November 22, 2013
A few weeks ago, the handle in my shower started leaking. I called our awesome plumber, who came and replaced a piece inside the center of it. It not only stopped the leaking, it made the handle SO much easier to turn on and off. It makes me happy every time I do it.
Happy enough that I wished I’d had him do the same to the matching faucet handle on the sink. But a couple of weeks after the shower incident, the faucet started to leak, too. And the one in my husband’s bathroom was drippy and so old the only thing to be done was replace it. So we went to Home Depot and bought replacements.
DIY is not for the faint of heart. Our house was built in 1962, which doesn’t sound that old, but the builder apparently didn’t like doing things the “standard” way, or the “smart” way. No, they did everything the “crappy, least amount of effort we can get away with, who cares if it has any logic or makes anything work properly” way.
What a nightmare. The old faucet had odd, non-flexible water lines of a non-standard length, but the new faucet’s water lines were about an inch too short to reach the connectors. So I had to make a trip to Home Depot to get new water lines. The shortest they had were 12 inches. They are very bendy. We had to go a second time to exchange the wrong-sized ones (I’d bought both sizes) for new ones for my husband’s faucet, which had a similar problem. Once we got all the old stuff removed and all the proper parts, my new faucet was easy to install.
Not so in the other bathroom. He tried to replace the drain pipe/stopper, and corroded, ancient trap busted clean through. We had to call a plumber for that. I undid the stopper in my drainpipe and left the old one in place, because I’m positive my sink would crumble to pieces if I tried to remove the drain. Also, the length doesn’t match. I slid the stopper that matches my faucet into the hole, but it doesn’t work right.
So there was that big task done. We replaced the carbon monoxide detectors in the house…easy-peasy. I also replaced our bedroom smoke detector. The old one had gone off in the middle of the night for no reason. Seriously, there was no fire. That was WEEKS ago, and we’re all still here. I also rearranged my office for freelance work-related reasons and spent a fun day running an ethernet cable for the fax machine across the entire ceiling in my basement (diagonally). The fiberglass burns only lasted a day or so.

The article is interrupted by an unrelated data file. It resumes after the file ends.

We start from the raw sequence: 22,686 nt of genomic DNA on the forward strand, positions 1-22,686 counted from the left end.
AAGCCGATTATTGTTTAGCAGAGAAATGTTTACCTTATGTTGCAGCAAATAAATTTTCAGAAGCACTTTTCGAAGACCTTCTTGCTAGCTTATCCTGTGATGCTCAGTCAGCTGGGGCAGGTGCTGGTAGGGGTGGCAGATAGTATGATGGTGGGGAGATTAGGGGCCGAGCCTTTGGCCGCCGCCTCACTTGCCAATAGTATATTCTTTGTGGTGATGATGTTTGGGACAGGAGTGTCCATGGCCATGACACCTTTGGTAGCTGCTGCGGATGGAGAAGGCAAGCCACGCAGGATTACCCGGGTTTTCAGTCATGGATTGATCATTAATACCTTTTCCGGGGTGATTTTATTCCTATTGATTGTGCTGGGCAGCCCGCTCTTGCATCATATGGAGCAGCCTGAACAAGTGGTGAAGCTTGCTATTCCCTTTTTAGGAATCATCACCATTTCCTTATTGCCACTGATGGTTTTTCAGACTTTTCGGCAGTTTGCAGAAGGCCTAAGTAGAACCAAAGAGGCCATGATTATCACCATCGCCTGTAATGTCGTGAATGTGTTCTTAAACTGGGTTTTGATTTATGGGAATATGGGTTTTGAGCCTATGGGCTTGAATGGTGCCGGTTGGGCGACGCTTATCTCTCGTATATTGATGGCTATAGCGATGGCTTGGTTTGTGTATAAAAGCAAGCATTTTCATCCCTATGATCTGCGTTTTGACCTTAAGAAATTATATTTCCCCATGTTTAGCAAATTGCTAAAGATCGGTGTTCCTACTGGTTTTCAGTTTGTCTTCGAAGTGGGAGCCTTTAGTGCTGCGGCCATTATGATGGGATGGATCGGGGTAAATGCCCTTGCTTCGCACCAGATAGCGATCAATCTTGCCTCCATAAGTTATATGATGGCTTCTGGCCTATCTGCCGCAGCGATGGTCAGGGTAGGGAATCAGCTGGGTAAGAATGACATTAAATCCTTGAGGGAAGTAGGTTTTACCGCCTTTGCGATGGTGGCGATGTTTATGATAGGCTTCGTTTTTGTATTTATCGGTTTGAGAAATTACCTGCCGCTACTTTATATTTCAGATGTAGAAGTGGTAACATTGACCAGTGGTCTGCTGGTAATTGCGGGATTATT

When we got the bathroom faucets, we also bought a new one for the kitchen. The old one had semi-busted years ago, so the sprayer no longer worked. I’d had a handyman company in who replaced the sprayer, but it turned out the problem was actually the valve inside the faucet or something. So I wanted my damned sprayer back. We got a simple, single-unit faucet with a pull-down sprayer, and today (that is, a Sunday two weeks ago) I insisted on installing it.
Here’s how it went:
1. Drag everything out from under the sink.
2. Spend hours battling with uncoupling lines and squeezing hands and tools into two-inch gaps to try to untwist too-tight nuts that are too big for our wrenches.
3. Use hacksaw to cut through water lines and hoses so we can strip the damned things out when the connectors won’t come undone. This is called “The Point of No Return.”
4. Insert new faucet. Reverse the struggle to squeeze into two-inch spaces behind the extra-deep sink that I love when we’re NOT STRUGGLING TO GET INTO THE TOO-SMALL SPACE BEHIND IT.
5. Duct-tape to the corner the electrical cable left over from when the garbage disposal couldn’t be reconnected to the new sink because the hole in the wall was not in the right place and the plumber couldn’t get the outlet pipe to stop leaking and finally asked permission to rip the damned unit out, leaving the pointless ancient electric cable to get in our faces no matter which friggin’ way we bent and curved it around pipes and hoses.
6. Turn on the water. Curse when it gushes all over the damned place.
7. Hours (or maybe 15 minutes or so) after trying to figure out why the hose coupling isn’t working, determine the problem is actually that the pull-down sprayer was not tightened on the hose, pushing water back up through the faucet and down the pipe.
8. Tighten the sprayer on the hose. Realize that despite my careful initial placement, the water lines got switched at some point (as in, when we determined that the connector for the faucet is a different size from the connector to the water intake, necessitating additional too-long water lines to adapt them).
9. Test the water over time, disconnect one of the water lines to wrap some tape so it doesn’t leak those tiny little drops it’s leaking (but don’t have the brainpower to disconnect the other one and swap them so the right temp comes out when you push the handle that way).
10. High five each other for a job well done.
11. Put everything back under the sink, except all the bottles you took out that were nearly empty or not needed, so now the cabinet is neat and tidy and not overcrowded at all.
12. Cackle every time you use the sprayer.
So now, after cramming myself under the sink over and over for hours, and contorting my body, I am in serious need of an adjustment. Good thing I work for a chiropractor! I also have severe muscle fatigue and tenderness where I dropped a wrench on my left eye. (Thank goodness for eye sockets!) Anyway, bottom line is that I am DONE with household projects for a while.
What DIY adventures have YOU been getting into lately?